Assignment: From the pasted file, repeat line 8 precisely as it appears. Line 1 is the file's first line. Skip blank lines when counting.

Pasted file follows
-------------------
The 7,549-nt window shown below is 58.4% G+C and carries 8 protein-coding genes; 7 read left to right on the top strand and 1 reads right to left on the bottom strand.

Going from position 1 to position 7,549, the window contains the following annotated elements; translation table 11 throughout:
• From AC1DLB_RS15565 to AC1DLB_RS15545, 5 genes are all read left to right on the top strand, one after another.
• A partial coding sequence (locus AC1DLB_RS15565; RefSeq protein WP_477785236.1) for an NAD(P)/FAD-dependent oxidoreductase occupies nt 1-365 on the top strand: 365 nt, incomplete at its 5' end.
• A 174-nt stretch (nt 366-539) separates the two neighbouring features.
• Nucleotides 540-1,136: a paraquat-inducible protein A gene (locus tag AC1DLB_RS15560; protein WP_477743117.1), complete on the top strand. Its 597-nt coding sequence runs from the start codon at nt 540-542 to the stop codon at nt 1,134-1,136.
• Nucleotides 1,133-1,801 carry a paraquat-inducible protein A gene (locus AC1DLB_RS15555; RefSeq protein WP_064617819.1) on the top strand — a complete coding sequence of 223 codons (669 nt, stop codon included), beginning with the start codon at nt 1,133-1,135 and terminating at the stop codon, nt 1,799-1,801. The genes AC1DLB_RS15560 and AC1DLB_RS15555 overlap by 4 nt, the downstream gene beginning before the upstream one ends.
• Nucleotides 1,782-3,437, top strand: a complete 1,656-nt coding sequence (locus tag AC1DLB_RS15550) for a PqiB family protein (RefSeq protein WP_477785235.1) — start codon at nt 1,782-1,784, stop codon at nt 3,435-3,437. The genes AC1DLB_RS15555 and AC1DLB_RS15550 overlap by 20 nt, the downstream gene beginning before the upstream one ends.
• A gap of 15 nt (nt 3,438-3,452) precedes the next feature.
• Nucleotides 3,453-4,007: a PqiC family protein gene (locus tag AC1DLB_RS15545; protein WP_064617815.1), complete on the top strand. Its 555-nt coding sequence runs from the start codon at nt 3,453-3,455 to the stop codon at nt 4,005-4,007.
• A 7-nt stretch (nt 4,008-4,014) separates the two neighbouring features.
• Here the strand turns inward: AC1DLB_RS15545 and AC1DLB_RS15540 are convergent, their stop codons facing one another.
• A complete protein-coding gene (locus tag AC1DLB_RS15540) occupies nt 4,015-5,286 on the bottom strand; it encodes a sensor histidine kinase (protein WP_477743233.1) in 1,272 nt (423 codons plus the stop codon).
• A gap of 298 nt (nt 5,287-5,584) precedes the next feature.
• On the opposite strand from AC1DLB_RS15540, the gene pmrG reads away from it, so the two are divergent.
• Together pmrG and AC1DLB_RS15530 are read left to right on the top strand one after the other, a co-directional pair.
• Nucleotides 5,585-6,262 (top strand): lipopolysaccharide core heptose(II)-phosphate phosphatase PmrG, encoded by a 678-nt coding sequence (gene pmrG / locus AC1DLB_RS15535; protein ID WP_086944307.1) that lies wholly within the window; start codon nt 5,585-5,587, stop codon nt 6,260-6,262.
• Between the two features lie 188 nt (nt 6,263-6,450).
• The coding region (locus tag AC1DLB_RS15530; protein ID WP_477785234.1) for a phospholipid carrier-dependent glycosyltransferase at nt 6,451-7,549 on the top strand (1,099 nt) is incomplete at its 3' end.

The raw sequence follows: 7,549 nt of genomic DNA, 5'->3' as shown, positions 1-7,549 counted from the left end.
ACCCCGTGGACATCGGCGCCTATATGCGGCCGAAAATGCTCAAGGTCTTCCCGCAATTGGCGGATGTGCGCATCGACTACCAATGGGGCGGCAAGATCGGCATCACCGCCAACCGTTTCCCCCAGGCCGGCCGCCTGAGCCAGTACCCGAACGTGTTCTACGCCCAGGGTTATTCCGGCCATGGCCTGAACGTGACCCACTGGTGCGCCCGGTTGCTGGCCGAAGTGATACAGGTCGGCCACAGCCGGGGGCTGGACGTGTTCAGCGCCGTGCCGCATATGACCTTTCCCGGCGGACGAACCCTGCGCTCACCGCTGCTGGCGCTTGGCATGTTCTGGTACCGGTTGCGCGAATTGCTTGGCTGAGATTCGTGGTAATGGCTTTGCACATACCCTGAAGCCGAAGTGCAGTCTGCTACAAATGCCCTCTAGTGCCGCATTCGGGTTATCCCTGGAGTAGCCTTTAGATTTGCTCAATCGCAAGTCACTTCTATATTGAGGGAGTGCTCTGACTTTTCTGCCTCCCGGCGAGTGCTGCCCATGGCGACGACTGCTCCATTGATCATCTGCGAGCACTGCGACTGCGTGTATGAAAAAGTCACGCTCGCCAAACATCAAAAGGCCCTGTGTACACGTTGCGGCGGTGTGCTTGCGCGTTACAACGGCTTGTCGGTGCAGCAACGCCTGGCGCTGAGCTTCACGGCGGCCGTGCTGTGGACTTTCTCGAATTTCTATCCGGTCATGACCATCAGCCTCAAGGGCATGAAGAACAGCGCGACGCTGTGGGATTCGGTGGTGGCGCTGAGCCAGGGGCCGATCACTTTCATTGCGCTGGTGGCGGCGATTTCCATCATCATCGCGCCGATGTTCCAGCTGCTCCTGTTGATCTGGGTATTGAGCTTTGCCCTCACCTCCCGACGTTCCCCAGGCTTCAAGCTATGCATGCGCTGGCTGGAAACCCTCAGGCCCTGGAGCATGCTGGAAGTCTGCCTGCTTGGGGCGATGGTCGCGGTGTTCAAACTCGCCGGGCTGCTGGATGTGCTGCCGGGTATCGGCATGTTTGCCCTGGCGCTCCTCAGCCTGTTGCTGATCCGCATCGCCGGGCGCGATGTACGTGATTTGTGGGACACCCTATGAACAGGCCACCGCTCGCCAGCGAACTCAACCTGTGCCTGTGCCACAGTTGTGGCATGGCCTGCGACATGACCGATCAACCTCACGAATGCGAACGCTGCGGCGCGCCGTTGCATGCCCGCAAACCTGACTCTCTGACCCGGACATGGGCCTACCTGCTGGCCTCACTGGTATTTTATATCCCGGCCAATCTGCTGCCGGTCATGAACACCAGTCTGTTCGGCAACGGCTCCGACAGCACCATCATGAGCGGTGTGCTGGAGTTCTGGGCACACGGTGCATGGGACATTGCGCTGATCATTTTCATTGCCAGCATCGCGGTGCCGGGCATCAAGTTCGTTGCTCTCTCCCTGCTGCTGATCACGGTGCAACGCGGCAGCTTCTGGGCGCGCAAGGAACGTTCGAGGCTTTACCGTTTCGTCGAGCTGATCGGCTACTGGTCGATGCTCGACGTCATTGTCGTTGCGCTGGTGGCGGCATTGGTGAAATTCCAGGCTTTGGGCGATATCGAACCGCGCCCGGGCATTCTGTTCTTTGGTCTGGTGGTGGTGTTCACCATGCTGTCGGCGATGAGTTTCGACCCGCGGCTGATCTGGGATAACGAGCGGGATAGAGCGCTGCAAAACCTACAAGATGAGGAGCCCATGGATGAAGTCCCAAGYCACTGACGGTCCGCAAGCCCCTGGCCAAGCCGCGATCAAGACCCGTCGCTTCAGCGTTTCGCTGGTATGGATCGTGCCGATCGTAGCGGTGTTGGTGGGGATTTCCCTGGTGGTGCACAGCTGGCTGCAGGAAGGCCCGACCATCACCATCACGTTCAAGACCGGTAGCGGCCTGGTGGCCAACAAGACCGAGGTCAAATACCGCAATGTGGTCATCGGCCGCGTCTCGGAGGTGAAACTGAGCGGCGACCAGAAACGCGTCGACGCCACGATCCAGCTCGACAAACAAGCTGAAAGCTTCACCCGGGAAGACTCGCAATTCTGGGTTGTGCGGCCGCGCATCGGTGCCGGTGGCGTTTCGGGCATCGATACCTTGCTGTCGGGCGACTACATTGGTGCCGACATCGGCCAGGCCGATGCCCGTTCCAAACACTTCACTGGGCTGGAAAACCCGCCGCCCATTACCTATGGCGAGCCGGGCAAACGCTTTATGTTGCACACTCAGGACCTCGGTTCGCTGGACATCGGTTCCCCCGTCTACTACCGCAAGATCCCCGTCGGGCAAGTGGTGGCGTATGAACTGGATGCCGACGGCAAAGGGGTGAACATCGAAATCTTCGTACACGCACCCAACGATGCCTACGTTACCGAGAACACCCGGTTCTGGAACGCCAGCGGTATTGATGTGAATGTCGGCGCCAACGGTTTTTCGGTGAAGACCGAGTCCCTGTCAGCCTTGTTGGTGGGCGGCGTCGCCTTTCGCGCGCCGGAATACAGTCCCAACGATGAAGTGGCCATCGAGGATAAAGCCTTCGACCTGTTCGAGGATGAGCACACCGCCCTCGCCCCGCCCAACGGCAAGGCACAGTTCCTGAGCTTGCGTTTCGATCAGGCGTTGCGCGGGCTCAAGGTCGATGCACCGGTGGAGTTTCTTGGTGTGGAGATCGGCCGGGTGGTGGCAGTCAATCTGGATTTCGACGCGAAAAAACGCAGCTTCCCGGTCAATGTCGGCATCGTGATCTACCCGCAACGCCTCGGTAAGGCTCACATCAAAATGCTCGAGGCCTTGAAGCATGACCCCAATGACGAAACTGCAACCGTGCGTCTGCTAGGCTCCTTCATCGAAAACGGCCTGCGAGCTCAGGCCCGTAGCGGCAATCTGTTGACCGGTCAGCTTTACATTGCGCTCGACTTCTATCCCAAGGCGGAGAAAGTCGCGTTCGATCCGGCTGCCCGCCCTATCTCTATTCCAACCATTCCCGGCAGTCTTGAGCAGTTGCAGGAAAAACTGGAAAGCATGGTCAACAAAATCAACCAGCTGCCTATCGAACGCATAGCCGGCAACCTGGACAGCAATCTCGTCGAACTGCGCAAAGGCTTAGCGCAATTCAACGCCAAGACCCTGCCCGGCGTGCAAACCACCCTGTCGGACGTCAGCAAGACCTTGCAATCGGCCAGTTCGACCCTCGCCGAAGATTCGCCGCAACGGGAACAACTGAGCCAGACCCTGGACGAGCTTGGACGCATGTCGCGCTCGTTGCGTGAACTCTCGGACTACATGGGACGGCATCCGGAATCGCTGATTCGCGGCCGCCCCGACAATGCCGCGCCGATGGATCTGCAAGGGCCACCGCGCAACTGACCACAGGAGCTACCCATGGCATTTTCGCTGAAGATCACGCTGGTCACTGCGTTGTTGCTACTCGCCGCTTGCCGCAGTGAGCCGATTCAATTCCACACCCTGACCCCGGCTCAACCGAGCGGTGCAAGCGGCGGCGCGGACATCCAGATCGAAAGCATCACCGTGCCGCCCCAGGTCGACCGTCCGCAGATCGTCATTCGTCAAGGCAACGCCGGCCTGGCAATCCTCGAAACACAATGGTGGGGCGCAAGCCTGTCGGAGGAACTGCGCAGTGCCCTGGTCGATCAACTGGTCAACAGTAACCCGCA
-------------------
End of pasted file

• Nucleotides 1,782-3,437, top strand: a complete 1,656-nt coding sequence (locus tag AC1DLB_RS15550) for a PqiB family protein (RefSeq protein WP_477785235.1) — start codon at nt 1,782-1,784, stop codon at nt 3,435-3,437. The genes AC1DLB_RS15555 and AC1DLB_RS15550 overlap by 20 nt, the downstream gene beginning before the upstream one ends.